Amid the surge, Mayor Bill de Blasio said Monday he's trying to avoid shutdowns in the city by increasing the number of testing centers, CBS2's John Dias reported.
New York reported its fourth consecutive day of record cases -- more than 23,000 people tested positive statewide.
It was a sign of the times in Times Square, where long lines formed even before a pop-up testing site opened.
A tourist arrived an hour early and was first in line. Monika Maneova wanted to make sure she could fly home to Prague on Tuesday.
"You have to have the test and if you don't have, you don't fly," Maneova said.
Some said they waited in the cold for hours.
"We need the test so we line up as long as it takes," said Hartmut Pitchmann from Germany.
"Three of our friends in the past couple days have tested positive," said Talia Fossum-Wernick of Harlem.
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Fossum-Wernick and her roommate, Ella Leh, were double-masked while waiting to get tested. Leh had to cancel her family's Christmas trip from Colorado.
"We found out we had exposure and they were like, 'Yeah nope, absolutely not,'" said Leh, whose Christmas plans are now up in the air.
"I certainly don't know, maybe do a puzzle," she said.
"Plan your holidays around your most vulnerable family member. That may mean hosting a virtual gathering, or moving activities outdoors or using masks, same-day tests and distancing," said New York City Health Commissioner Dr. Dave Chokshi.
Additional testing sites at settings like schools and libraries will be popping up. The city will send supervisors to make sure things run smoothly at these sites and private ones, CBS2's Alice Gainer reported.
The rapid spread of the Omicron variant has created what the city calls an "extraordinary" increase in demand for testing.
"It is the fastest, fittest and most formidable version of the virus that we have seen thus far," said Chokshi.
"We are now testing, in fact, more people than ever, 130,000 plus daily in the city sites," said de Blasio.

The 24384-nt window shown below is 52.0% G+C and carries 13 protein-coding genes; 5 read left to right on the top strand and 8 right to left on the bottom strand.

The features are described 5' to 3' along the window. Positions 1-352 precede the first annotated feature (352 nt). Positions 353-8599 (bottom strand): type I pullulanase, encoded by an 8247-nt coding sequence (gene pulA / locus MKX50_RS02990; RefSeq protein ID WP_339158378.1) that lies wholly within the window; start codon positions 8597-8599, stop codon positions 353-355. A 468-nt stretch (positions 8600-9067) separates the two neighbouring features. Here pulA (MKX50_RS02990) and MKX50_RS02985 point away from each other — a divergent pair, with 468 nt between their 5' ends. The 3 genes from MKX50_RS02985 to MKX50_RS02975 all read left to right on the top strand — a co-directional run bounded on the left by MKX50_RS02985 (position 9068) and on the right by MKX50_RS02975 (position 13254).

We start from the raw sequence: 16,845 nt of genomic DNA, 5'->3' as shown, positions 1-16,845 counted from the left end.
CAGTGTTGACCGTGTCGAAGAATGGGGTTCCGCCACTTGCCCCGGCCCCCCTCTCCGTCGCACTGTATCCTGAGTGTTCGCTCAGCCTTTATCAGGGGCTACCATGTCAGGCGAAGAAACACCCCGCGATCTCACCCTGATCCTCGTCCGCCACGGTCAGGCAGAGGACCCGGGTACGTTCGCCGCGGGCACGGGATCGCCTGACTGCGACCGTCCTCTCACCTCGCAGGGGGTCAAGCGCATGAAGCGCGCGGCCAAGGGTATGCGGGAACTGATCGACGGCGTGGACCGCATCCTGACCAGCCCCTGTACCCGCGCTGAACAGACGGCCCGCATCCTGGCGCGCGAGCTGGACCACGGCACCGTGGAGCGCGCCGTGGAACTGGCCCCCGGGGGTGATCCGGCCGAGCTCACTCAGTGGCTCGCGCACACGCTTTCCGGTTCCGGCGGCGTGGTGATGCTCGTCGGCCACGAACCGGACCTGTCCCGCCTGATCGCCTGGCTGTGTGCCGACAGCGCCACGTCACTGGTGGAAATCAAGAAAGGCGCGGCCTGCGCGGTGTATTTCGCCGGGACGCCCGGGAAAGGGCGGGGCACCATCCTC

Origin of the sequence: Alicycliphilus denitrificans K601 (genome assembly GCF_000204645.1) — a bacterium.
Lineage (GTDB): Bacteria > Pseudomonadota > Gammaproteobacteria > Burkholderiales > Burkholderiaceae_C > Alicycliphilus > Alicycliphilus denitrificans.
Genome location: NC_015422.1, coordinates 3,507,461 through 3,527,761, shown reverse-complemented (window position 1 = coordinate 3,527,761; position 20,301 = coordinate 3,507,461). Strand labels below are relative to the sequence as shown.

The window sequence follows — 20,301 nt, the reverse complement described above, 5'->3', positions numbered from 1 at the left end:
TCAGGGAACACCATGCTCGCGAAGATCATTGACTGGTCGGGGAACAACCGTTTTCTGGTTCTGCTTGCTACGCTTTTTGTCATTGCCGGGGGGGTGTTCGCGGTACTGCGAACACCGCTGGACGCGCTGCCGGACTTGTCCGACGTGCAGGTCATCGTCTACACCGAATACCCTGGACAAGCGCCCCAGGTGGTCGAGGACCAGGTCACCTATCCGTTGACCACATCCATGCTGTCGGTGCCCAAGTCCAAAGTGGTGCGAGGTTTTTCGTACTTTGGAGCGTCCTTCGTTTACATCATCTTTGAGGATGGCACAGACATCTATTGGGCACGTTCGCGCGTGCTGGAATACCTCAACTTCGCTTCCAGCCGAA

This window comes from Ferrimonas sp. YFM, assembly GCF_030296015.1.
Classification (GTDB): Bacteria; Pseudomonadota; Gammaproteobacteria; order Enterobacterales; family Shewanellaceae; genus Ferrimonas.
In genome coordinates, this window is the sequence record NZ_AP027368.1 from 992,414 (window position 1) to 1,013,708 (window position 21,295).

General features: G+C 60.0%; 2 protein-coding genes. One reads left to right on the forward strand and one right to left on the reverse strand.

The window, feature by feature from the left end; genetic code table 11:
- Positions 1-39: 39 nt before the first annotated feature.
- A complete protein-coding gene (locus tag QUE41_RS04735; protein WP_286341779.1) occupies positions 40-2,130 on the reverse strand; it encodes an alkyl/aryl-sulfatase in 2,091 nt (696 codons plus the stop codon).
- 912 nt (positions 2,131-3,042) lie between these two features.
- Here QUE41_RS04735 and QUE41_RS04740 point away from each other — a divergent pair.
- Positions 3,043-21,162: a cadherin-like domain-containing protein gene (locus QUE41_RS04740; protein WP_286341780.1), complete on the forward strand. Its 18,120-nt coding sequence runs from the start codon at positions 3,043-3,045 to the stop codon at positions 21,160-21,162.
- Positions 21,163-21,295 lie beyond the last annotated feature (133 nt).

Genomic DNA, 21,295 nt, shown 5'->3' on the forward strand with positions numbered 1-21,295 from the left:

That's double the number of tests done three weeks ago.
New York City has 89 testing sites in all five boroughs. It's adding 23 more this week.
Free hotel rooms are available to eligible New Yorkers who test positive for COVID-19.
De Blasio said he'd like to get more at-home tests out, but pointed to a supply issue. Gov. Kathy Hochul said a portal should be up and running soon, allowing New Yorkers to order home testing kits.
"We just had an arrival of 1 million testing kits. We have another million coming next week," Hochul said.
Of late, Manhattan has had the highest positivity rate among the five boroughs. Officials said that's partly because of increased testing there.
Health officials continue to say the best protection is vaccination, including a booster shot.
"You either won't get infected or if you do get an infection, it will be most likely mild. But if you are unvaccinated, I'm worried about you. I'm worried that your risk of being hospitalized or, God forbid, losing your life to this virus is quite significant," U.S. Surgeon General Dr. Vivek Murthy told CBS Mornings.
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Murthy said hospitalizations should quantify the severity of the surge.
"The most important metrics, for sure, are whether we are saving lives and keeping people out of the hospital," he said. "No vaccine is perfect, especially against a foe like Omicron, but those infections are much more likely to be mild, compared to somebody whose not boosted or vaccinated who have a greater chance of ending up in the hospital."
"All of our hospitals have plans for how we will expand. We worked on it all weekend. We're doing fine right now," said Dr. Mitch Katz, president and CEO of NYC Health + Hospitals.
The city implemented a pair of new vaccine mandates Monday. Employees of private and religious schools must have received at least their first dose of a COVID vaccine by now. Others working in child care must also be vaccinated.
CBS2's John Dias and Jessica Layton contributed to this report.
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